“Hello!” to the several who have subscribed in the past few days, maybe due to the gracious, unsolicited plug from my friend and preacher Chris Altrock (check out his voluminous blog; his discipline is exemplary and his guidance is always sure).  I guess the fact that he is still willing to own me as a friend means I haven’t been too heretical yet.

Today we begin the longest surah, a Medinan one (that will be important by the end) and interestingly titled “The Cow” because of a reference to come.  At this point Allah speaks, usually in the royal “we.”  Interestingly, 2:2-4 mention three of the five pillars of Islam, the five basic acts a devote Muslim is expected to do — the statement of faith, prayer, and almsgiving.  All that is missing is pilgrimage and fasting.    

From what I understand, ancient Arabic and Hebrew are linguistic cousins.  The word Haleem translates in 2:2 “mindful” in “those who are mindful of God” is connected to the Hebrew word in Proverbs 1:7 usually translated “fear.”

The fear of the LORD is the beginning of knowledge. (Prov. 1:7)

“Mindful:” what a great translation!  I have never preferred “fear.”  Sure, I was taught it had the connotation of “respect” and I could get that.  I respect my father in such a way that I would never dream about doing some things to or around him (except when I was a stupid 14-year-old).  But “mindful” says it so well.  We will be led in the right way when we keep our minds fixed on God.  We will begin to find knowledge that changes our lives when our minds are full of God.  How could we dare seek self-glory when there is no room for “self” in our focus for the day?  As Haleem says in his notes on this ayah (verse), the opposite of “mindful/fear” is not familiar or cozy or overly-friendly with God as it sounds like it should be when translated “fear” (not to say that these can’t be a problem, of course) but “to ignore Him.”  Yes, that seems to capture it nicely.  I like it!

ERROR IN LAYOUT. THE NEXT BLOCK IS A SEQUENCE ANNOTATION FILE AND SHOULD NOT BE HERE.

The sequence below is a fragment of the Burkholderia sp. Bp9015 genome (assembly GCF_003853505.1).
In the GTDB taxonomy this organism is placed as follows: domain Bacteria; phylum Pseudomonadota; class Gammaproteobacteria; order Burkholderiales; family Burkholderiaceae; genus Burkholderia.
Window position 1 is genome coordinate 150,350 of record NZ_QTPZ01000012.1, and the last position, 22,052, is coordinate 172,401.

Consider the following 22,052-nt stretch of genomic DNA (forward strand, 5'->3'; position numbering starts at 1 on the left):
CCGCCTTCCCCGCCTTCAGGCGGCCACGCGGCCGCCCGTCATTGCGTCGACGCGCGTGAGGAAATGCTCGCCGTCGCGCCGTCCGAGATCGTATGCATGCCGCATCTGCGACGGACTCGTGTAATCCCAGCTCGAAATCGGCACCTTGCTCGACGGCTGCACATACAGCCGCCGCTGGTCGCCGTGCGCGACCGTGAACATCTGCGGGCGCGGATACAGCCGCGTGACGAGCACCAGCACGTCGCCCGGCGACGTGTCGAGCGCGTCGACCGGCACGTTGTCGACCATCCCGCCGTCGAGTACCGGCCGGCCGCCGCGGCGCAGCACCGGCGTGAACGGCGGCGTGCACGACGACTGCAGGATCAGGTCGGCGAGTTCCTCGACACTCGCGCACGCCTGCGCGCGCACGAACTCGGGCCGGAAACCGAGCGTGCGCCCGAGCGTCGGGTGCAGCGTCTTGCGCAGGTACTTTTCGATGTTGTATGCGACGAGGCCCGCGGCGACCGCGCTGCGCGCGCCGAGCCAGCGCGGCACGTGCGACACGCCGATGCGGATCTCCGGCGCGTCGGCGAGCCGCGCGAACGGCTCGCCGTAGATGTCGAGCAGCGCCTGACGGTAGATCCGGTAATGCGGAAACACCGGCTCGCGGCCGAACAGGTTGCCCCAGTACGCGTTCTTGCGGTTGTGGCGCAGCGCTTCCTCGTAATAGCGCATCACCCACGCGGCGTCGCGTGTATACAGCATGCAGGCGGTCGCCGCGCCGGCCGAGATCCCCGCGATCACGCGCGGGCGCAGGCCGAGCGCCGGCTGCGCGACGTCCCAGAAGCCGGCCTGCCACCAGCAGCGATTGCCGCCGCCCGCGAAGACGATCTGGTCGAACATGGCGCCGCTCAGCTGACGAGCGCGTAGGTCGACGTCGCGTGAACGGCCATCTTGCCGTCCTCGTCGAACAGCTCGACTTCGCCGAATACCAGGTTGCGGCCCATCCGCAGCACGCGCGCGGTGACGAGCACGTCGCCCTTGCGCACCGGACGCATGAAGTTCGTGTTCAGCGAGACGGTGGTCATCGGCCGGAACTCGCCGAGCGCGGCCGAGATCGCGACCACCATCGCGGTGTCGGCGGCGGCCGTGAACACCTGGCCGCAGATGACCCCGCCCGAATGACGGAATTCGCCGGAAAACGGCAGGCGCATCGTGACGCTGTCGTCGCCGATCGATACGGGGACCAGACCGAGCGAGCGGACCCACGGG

At this point the surah picks up the three kinds of responses to Allah mentioned in 1:7 — belief and devotion; outright rejection that stirs up anger; and an hypocrisy that attempts to straddle the fence but progressively leads one astray.

Islamic predetermination really comes out strongly in 2:6-7.  “It makes no difference” what you say to them, unbelievers are “sealed” for “great torment.” 

Then 2:8-20 is one of the most astounding images of hypocrisy I have ever read.  If you read nothing else from this surah, read these ayahs.  So much could be said here, so I will focus on what exactly hypocrisy is.  So often I hear Christians get it wrong.  The implication seems to be with some that if you claim to be a Christian but then commit a sin Christians are known to look down upon, you are a hypocrite.  In other words, we are all hypocrites in some way, at some time.  That is not hypocrisy, though; that is frailty, depravity, failure.  Yes, we all fail, but we are not all hypocrites.  Hypocrites (the word means “actors” in ancient Greek) set out to deceive and trick, to give the impression that they are something when they know full well they are not and don’t even intend to be that.

3 Then Peter said, “Ananias, how is it that Satan has so filled your heart that you have lied to the Holy Spirit and have kept for yourself some of the money you received for the land? 4 Didn’t it belong to you before it was sold? And after it was sold, wasn’t the money at your disposal? What made you think of doing such a thing? You have not lied just to human beings but to God.”

Praise God for his mercy on those who fail.  But heaven forbid that we should try to fool God and others with vain religion.